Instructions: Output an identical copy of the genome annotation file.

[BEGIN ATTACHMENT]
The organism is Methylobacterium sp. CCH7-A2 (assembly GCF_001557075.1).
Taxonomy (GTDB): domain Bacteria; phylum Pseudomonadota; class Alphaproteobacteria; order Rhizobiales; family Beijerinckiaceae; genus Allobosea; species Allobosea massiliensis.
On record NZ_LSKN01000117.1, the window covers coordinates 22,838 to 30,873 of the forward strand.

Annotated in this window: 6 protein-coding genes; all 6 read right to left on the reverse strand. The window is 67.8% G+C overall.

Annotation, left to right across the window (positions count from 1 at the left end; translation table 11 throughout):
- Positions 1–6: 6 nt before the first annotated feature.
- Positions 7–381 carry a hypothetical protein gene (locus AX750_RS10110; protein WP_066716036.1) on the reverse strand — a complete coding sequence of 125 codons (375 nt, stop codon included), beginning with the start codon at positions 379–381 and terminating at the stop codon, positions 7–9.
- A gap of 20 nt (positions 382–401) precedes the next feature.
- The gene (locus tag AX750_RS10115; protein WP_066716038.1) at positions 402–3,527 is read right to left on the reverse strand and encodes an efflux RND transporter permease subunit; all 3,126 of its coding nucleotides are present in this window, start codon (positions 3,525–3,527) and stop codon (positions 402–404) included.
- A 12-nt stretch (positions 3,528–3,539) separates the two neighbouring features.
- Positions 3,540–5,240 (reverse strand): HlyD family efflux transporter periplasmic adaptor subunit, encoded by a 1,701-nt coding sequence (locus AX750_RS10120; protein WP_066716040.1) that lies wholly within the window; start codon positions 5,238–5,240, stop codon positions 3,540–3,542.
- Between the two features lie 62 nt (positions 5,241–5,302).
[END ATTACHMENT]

The organism is Methylobacterium sp. CCH7-A2 (assembly GCF_001557075.1).
Taxonomy (GTDB): domain Bacteria; phylum Pseudomonadota; class Alphaproteobacteria; order Rhizobiales; family Beijerinckiaceae; genus Allobosea; species Allobosea massiliensis.
On record NZ_LSKN01000117.1, the window covers coordinates 22,838 to 30,873 of the forward strand.

Annotated in this window: 6 protein-coding genes; all 6 read right to left on the reverse strand. The window is 67.8% G+C overall.

Annotation, left to right across the window (positions count from 1 at the left end; translation table 11 throughout):
- Positions 1–6: 6 nt before the first annotated feature.
- Positions 7–381 carry a hypothetical protein gene (locus AX750_RS10110; protein WP_066716036.1) on the reverse strand — a complete coding sequence of 125 codons (375 nt, stop codon included), beginning with the start codon at positions 379–381 and terminating at the stop codon, positions 7–9.
- A gap of 20 nt (positions 382–401) precedes the next feature.
- The gene (locus tag AX750_RS10115; protein WP_066716038.1) at positions 402–3,527 is read right to left on the reverse strand and encodes an efflux RND transporter permease subunit; all 3,126 of its coding nucleotides are present in this window, start codon (positions 3,525–3,527) and stop codon (positions 402–404) included.
- A 12-nt stretch (positions 3,528–3,539) separates the two neighbouring features.
- Positions 3,540–5,240 (reverse strand): HlyD family efflux transporter periplasmic adaptor subunit, encoded by a 1,701-nt coding sequence (locus AX750_RS10120; protein WP_066716040.1) that lies wholly within the window; start codon positions 5,238–5,240, stop codon positions 3,540–3,542.
- Between the two features lie 62 nt (positions 5,241–5,302).